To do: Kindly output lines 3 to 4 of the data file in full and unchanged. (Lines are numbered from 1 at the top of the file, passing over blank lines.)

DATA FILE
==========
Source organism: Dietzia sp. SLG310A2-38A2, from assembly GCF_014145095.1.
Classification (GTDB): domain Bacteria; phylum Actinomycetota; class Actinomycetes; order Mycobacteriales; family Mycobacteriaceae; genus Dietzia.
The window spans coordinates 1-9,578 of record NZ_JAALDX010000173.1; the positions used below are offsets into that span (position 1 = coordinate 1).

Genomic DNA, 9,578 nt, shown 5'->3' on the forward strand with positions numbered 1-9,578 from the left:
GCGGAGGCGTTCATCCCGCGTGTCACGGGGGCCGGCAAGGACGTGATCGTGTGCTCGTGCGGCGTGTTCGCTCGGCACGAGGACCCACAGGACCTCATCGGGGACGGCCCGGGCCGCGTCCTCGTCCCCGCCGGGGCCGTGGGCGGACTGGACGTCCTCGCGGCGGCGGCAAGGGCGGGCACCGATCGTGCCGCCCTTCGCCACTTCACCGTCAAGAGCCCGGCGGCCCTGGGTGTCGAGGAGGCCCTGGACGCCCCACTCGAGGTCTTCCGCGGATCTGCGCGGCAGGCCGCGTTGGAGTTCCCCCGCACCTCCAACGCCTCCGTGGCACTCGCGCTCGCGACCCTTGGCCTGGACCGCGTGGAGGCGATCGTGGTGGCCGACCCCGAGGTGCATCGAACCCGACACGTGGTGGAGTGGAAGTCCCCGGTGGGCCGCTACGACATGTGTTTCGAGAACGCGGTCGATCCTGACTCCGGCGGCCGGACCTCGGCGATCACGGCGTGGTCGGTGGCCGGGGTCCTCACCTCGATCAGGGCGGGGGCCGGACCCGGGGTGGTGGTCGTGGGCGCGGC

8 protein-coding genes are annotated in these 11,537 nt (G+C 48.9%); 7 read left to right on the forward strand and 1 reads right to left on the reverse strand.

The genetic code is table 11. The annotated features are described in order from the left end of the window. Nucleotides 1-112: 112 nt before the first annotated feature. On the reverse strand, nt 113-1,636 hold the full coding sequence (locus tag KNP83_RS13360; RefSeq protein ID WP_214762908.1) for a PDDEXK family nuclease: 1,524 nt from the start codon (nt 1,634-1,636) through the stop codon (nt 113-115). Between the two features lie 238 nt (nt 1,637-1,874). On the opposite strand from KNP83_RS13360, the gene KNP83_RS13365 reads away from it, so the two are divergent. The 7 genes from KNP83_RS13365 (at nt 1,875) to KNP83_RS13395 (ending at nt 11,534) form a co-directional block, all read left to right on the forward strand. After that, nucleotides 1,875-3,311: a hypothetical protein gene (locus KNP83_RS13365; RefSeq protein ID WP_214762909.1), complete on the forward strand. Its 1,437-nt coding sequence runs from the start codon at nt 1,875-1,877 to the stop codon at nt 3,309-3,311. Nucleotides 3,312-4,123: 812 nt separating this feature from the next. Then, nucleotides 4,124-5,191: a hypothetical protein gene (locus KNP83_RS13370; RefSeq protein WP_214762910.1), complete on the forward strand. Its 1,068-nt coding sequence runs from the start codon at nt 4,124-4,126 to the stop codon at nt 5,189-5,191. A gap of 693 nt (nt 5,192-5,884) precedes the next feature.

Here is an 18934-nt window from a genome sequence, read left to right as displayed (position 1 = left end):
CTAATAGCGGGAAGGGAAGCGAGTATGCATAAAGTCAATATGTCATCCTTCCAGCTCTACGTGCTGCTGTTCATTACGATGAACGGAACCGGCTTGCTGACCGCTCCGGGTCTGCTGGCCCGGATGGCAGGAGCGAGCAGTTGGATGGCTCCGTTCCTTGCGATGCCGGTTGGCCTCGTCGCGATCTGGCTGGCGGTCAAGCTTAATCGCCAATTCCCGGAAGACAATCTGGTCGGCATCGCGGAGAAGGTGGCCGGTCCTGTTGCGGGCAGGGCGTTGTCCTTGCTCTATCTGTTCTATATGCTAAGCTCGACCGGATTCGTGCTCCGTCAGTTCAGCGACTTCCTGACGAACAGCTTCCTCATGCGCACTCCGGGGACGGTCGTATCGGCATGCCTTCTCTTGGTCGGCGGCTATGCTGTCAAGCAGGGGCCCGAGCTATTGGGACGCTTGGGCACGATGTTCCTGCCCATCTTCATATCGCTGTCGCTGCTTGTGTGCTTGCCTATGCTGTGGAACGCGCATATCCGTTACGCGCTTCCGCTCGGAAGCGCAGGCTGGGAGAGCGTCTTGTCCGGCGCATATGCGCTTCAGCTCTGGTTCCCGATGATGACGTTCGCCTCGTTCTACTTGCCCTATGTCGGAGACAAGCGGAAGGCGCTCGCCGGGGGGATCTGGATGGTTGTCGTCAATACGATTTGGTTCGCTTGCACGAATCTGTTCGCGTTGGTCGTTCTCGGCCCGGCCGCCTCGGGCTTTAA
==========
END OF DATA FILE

The window spans coordinates 1-9,578 of record NZ_JAALDX010000173.1; the positions used below are offsets into that span (position 1 = coordinate 1).

Genomic DNA, 9,578 nt, shown 5'->3' on the forward strand with positions numbered 1-9,578 from the left: